Now that you know how factoring works, it’s time to decide whether to factor or not. As with any business decision, there are both advantages and disadvantages to factoring. On one hand, you get your money almost immediately – often within 24 hours. On the other hand, it costs you anywhere from 0.5 percent and up. Of course, money isn’t the only variable, but in today’s economy it’s probably the most important.

When you’re trying to make a decision, everyone has an opinion and wants to share their two-cents worth. To keep it simple, Land Line found two industry representatives with contrasting opinions. Representing the factoring industry is Ken Moore, general manager of United California Discount Corps. Gary Green, conflict resolution investigator for OOIDA Business Services, speaks on behalf of the trucking industry.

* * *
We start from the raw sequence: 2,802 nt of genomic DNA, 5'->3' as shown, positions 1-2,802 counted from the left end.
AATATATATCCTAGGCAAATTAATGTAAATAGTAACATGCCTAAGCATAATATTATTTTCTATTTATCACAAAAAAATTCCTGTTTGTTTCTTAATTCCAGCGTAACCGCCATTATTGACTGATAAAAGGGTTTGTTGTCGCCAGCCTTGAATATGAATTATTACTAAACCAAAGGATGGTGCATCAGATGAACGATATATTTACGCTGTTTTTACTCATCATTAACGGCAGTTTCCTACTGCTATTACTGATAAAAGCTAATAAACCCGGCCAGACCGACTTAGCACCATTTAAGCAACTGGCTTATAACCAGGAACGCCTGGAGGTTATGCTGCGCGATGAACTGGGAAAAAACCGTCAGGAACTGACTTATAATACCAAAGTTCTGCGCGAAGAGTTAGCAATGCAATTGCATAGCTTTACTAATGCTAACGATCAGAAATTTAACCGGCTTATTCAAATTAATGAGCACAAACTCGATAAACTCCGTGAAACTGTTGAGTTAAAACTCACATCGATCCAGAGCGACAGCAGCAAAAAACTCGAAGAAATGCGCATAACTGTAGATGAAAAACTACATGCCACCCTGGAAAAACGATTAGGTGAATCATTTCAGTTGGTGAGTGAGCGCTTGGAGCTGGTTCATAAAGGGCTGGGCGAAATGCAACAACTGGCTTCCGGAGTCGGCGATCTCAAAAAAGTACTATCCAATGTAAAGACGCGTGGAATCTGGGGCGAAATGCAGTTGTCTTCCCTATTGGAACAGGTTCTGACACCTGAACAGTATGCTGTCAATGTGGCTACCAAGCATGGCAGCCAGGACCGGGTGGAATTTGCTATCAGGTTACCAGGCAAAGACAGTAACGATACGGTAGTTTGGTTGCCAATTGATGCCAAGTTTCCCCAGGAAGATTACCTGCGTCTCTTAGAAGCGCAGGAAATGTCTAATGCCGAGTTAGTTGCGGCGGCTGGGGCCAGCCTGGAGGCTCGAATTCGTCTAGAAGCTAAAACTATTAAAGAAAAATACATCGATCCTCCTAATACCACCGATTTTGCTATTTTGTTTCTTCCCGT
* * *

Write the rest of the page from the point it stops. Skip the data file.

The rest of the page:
Moore favors factoring as a way to allow for company growth and expansion at a faster pace. He explained how some small-business truckers fail to capitalize on big opportunities because they lack the funds to add drivers or equipment.

“Without factoring, the pace you are limited to depends upon the length of time a typical receivable takes to collect,” Moore said. “In the trucking business, I get the reply, ‘Where the hell were you two years ago when I had a good deal but had to pass on it because of lack of funds.’”

Although federal laws require prompt payment from carriers and brokers, Moore says the grim reality is no one enforces these payment requirements. He said, “It’s left for factors to bridge the gap because of the credit terms in the freight business.”

OOIDA’s Gary Green takes quite a different stance on factoring for small-business truckers. He says, “Factoring is like bad drugs. It feels good, but the longer you’re on it, the worse things get, and you can’t survive it.” Green cautions owner-operators to be very careful about factoring. He recommends figuring how much factoring would cost for the entire year. Factoring $10,000 per month at 5 percent would cost an owner-operator $500 per month or $6,000 per year. Even at 8 percent interest for one year, the interest on a $120,000 bank loan would be only $5,263.32.